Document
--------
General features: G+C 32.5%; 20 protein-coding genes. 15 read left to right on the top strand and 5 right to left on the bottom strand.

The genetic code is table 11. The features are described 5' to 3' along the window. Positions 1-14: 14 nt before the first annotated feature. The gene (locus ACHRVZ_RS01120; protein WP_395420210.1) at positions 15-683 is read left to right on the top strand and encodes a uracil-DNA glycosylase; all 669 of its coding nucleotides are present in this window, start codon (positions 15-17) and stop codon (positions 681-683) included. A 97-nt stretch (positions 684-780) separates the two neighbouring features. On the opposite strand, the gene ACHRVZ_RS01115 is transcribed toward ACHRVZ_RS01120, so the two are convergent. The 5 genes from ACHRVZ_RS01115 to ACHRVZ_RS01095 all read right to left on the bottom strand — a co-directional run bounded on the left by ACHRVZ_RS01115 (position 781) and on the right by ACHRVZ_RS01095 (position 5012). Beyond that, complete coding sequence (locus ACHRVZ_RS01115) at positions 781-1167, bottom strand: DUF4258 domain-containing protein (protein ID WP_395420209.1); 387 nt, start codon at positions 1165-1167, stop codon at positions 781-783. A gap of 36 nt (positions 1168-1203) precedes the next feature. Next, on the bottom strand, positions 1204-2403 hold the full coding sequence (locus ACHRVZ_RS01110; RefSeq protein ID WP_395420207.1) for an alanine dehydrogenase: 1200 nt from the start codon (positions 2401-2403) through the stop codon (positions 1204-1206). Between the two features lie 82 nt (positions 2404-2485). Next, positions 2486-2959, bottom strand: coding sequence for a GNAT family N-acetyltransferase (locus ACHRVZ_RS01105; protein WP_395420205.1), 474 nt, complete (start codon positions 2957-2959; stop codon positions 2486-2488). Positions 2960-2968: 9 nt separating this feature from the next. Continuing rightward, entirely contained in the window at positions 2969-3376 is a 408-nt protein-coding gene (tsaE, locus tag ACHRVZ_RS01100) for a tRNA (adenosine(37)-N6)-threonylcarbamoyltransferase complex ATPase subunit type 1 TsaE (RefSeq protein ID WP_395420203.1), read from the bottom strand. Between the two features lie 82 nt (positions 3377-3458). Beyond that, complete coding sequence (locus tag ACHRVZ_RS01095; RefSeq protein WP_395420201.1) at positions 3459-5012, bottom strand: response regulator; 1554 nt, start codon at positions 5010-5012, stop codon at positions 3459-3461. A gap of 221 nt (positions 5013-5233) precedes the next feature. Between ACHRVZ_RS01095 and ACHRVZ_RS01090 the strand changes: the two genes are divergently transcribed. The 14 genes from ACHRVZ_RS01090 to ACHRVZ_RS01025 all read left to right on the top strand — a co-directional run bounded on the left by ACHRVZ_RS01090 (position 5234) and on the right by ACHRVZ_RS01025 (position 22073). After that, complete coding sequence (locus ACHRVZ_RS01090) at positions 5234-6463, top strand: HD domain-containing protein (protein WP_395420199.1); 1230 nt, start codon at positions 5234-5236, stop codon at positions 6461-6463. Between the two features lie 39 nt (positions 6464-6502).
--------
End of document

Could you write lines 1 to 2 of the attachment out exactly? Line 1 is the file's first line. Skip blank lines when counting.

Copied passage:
General features: G+C 32.5%; 20 protein-coding genes. 15 read left to right on the top strand and 5 right to left on the bottom strand.

The genetic code is table 11. The features are described 5' to 3' along the window. Positions 1-14: 14 nt before the first annotated feature. The gene (locus ACHRVZ_RS01120; protein WP_395420210.1) at positions 15-683 is read left to right on the top strand and encodes a uracil-DNA glycosylase; all 669 of its coding nucleotides are present in this window, start codon (positions 15-17) and stop codon (positions 681-683) included. A 97-nt stretch (positions 684-780) separates the two neighbouring features. On the opposite strand, the gene ACHRVZ_RS01115 is transcribed toward ACHRVZ_RS01120, so the two are convergent. The 5 genes from ACHRVZ_RS01115 to ACHRVZ_RS01095 all read right to left on the bottom strand — a co-directional run bounded on the left by ACHRVZ_RS01115 (position 781) and on the right by ACHRVZ_RS01095 (position 5012). Beyond that, complete coding sequence (locus ACHRVZ_RS01115) at positions 781-1167, bottom strand: DUF4258 domain-containing protein (protein ID WP_395420209.1); 387 nt, start codon at positions 1165-1167, stop codon at positions 781-783. A gap of 36 nt (positions 1168-1203) precedes the next feature. Next, on the bottom strand, positions 1204-2403 hold the full coding sequence (locus ACHRVZ_RS01110; RefSeq protein ID WP_395420207.1) for an alanine dehydrogenase: 1200 nt from the start codon (positions 2401-2403) through the stop codon (positions 1204-1206). Between the two features lie 82 nt (positions 2404-2485). Next, positions 2486-2959, bottom strand: coding sequence for a GNAT family N-acetyltransferase (locus ACHRVZ_RS01105; protein WP_395420205.1), 474 nt, complete (start codon positions 2957-2959; stop codon positions 2486-2488). Positions 2960-2968: 9 nt separating this feature from the next. Continuing rightward, entirely contained in the window at positions 2969-3376 is a 408-nt protein-coding gene (tsaE, locus tag ACHRVZ_RS01100) for a tRNA (adenosine(37)-N6)-threonylcarbamoyltransferase complex ATPase subunit type 1 TsaE (RefSeq protein ID WP_395420203.1), read from the bottom strand. Between the two features lie 82 nt (positions 3377-3458). Beyond that, complete coding sequence (locus tag ACHRVZ_RS01095; RefSeq protein WP_395420201.1) at positions 3459-5012, bottom strand: response regulator; 1554 nt, start codon at positions 5010-5012, stop codon at positions 3459-3461. A gap of 221 nt (positions 5013-5233) precedes the next feature. Between ACHRVZ_RS01095 and ACHRVZ_RS01090 the strand changes: the two genes are divergently transcribed. The 14 genes from ACHRVZ_RS01090 to ACHRVZ_RS01025 all read left to right on the top strand — a co-directional run bounded on the left by ACHRVZ_RS01090 (position 5234) and on the right by ACHRVZ_RS01025 (position 22073). After that, complete coding sequence (locus ACHRVZ_RS01090) at positions 5234-6463, top strand: HD domain-containing protein (protein WP_395420199.1); 1230 nt, start codon at positions 5234-5236, stop codon at positions 6461-6463. Between the two features lie 39 nt (positions 6464-6502).